Writing a guest posts and submitting them on high-PR blogs can be an extremely beneficial exercise for a multiple number of reasons: it is a great link-building method (think of all the traffic that you’ll be able to generate off a single backlink, especially if it’s a high-PR blog that gets a lot of traffic!), it is great for exposure and it is an excellent way to build some authority and make your mark in your niche.
However the process of submitting guest posts can be tricky, to say the least! Authority blogs usually get a ton of guest-post requests each day, and only a small percentage of those posts are actually up to the mark and hence actually end up getting approved.
Do your research
Make sure that you do your research before sending in your proposal – knowing what range of topics are covered by the blog you’re planning to write for, what their visitors would like to read, and knowing what exactly it is that you would write on. A popular topic that gets a lot of views and shares for instance would be a great idea for starters.
Start on the right foot
It is essential to start correctly from the top when submitting guest posts. This gives you a much bigger chance of getting approved.
Doing so involves getting in touch with the blog owner in a proper manner, and sending in a formal request where you express your interest in writing a guest post for the blog. Be polite when doing this.
I recommend drafting a proposal of sorts, and keeping it brief: should include a proper headline, a few sentences introducing yourself and what you do, your desire to write a guest post on the blog, listing down the reasons you think why this would be a mutually-beneficial exercise for all parties that are involved (for both the writer and the blog owner), what topic(s) you can write on, and finally pitch your post idea – what the post will be about and how you’re qualified to write on this topics.
Guidelines to follow
Once your proposal has been approved, ask the blog owner if there are any specific guidelines that you’re required to follow.
Most authority blogs, particularly in certain niches, are very particular and strict about this, and will have you follow a stringent set of rules when writing a post. Other blogs might not be so stringent, apart from maybe a word-limit and a linking policy (such as the number of times you can include a backlink to your own blog).
Make sure that you’re well-aware of these rules before proceeding any further.
Write for the readers
Always write with the reader in mind. Give the readers something that they would actually want to read. And write it the way they would want to read – short paragraphs that can be skimmed over easily, language that is easy-to-understand, and attractive headings/titles.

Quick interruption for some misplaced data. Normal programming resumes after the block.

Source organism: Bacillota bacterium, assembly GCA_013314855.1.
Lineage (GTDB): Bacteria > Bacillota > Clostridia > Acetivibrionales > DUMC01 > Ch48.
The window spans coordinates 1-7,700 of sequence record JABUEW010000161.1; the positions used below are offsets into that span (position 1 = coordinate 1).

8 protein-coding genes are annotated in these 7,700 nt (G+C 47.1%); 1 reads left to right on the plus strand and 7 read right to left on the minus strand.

Write on popular topics, or topics such as trending topics (which are relevant to the blog). Popular topics usually generate a lot of interest and buzz, with minimal marketing effort.
Write the article like a blog – you’re not writing for Wikipedia or any other encyclopedia, blog posts should be ‘bloggy’ – which means they need to be fun, humorous and appealing to the readers.
Make sure your article makes a point. Use plenty of examples, wherever required. Important points should be in bold. Accredit and cite any and all sources where the information has been taken – either at the end of the post, or by hyperlinking to the source. And most importantly, proof-read your piece before sending it in, if an article with errors gets published, it would be very embarrassing, to say the least!
Above all, make sure you add hyperlinks to your own blog as well!
Always send the final version
This one’s important: ALWAYS send the blog-owner a complete/final draft of the article, instead of sending in a rough draft and asking for advice, critique or tips.
Many guest bloggers think it is a waste of time to send in the full article if it won’t be approved and hence would want to run by a semi-finished version of the article. Not a good idea. Write the full-post and always send the final version of the article to the owner. Also send in a request along with your article, stating that you would like for him or her to acknowledge the receipt of the article and whether it will accepted for publication on the blog or not; if not, make sure that you reserve the right to have it submitted on another blog. Here’s how you can deal with guest post rejection.
In short: never send in a semi-finished or low-quality version of the article in the fear of getting rejected; you won’t be doing yourself any favors. As a blog owner, I would reject such an article as soon as reading it.
Include a bio
Include a short bio about yourself – a simple ‘About Me’ that includes your name, what you do for a living (or where you work), a few words about your interests, and a backlink to your own blog or website (if the blog allows this).
Blogs using Wordpress usually use plugins for displaying author information (such as this one), and these blogs will also let you edit your personal information, add the link to your blog, give an email address, and links to your social media profiles via the Users page in the Wordpress Dashboard.
Respond to Comments
Once your guest post goes up, make sure that you check back in regularly to approve and respond to any and all comments. Responding to any and all comments is essential, and depending on the amount of traffic the blog gets, you could get anywhere between a few comments, to hundreds of them.
For instance if the blog (a) gets a lot of visitors, (b) has been able to successfully engage a large number of its readers, and (c) if your post is interesting and appeals to a lot of its visitors, you might end up getting hundreds of comments. Acknowledging this feedback is essential. And be prompt about it. Check back at least once-a-day for a week after the post gets published, and reply to and acknowledge comments, even if it’s a simple ‘thank you for your feedback’.